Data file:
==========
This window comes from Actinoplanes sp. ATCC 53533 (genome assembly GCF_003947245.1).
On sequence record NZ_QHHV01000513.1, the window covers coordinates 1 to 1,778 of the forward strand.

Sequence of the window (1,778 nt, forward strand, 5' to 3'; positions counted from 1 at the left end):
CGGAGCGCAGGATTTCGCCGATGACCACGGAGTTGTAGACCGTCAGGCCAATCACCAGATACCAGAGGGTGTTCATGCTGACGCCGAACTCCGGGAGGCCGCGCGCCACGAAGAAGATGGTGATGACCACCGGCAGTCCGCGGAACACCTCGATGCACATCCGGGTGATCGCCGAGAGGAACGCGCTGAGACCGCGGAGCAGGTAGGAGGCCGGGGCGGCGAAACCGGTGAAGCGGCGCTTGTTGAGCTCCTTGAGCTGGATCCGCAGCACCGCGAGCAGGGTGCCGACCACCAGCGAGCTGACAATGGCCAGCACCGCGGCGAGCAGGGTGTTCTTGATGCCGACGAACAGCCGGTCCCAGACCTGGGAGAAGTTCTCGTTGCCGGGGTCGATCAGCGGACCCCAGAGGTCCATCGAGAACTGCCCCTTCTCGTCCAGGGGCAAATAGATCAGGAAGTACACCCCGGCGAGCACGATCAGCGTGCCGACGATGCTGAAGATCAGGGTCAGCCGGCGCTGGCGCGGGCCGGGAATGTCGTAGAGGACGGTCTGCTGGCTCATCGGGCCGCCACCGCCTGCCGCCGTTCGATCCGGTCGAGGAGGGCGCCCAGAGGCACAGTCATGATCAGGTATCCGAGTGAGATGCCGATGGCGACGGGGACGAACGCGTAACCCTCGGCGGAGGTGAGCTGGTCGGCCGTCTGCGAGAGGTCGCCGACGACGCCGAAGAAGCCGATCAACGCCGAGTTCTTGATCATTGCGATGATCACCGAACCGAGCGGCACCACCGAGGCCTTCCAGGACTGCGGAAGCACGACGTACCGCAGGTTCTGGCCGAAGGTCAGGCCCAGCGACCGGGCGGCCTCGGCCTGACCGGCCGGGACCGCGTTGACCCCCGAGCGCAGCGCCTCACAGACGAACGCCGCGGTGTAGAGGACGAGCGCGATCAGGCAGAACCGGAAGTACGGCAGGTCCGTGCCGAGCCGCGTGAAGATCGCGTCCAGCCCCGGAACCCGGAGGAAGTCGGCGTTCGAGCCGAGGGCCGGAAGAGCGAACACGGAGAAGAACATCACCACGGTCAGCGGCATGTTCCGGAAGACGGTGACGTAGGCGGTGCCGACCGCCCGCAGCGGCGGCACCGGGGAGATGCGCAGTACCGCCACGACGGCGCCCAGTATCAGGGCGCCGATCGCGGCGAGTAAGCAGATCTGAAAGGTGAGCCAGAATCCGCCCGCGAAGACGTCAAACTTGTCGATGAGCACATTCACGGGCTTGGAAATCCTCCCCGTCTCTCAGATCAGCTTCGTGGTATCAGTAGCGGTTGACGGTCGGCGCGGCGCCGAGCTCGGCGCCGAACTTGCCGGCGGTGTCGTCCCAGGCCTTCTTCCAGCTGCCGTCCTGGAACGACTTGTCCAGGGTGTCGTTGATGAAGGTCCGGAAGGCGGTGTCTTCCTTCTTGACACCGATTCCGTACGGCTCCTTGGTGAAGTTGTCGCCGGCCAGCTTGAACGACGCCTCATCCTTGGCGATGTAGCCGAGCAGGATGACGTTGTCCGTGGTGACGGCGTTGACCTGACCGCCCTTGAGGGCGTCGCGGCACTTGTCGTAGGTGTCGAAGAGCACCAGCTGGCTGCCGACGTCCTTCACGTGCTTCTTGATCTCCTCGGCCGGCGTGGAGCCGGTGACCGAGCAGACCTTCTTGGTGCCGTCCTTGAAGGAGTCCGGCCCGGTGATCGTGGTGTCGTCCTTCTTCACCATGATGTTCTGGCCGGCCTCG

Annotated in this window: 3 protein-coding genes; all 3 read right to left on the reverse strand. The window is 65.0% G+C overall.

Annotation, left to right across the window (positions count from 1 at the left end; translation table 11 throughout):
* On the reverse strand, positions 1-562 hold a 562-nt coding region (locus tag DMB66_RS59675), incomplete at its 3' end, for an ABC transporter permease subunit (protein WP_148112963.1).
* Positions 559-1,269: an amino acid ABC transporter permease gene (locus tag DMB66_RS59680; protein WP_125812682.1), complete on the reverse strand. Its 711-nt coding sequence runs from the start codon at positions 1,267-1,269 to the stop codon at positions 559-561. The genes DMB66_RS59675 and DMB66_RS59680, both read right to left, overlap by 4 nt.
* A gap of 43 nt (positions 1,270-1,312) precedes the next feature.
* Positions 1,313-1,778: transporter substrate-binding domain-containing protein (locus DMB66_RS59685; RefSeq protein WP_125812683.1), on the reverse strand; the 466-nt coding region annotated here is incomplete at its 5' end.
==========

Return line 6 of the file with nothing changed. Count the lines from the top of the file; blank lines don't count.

Annotation, left to right across the window (positions count from 1 at the left end; translation table 11 throughout):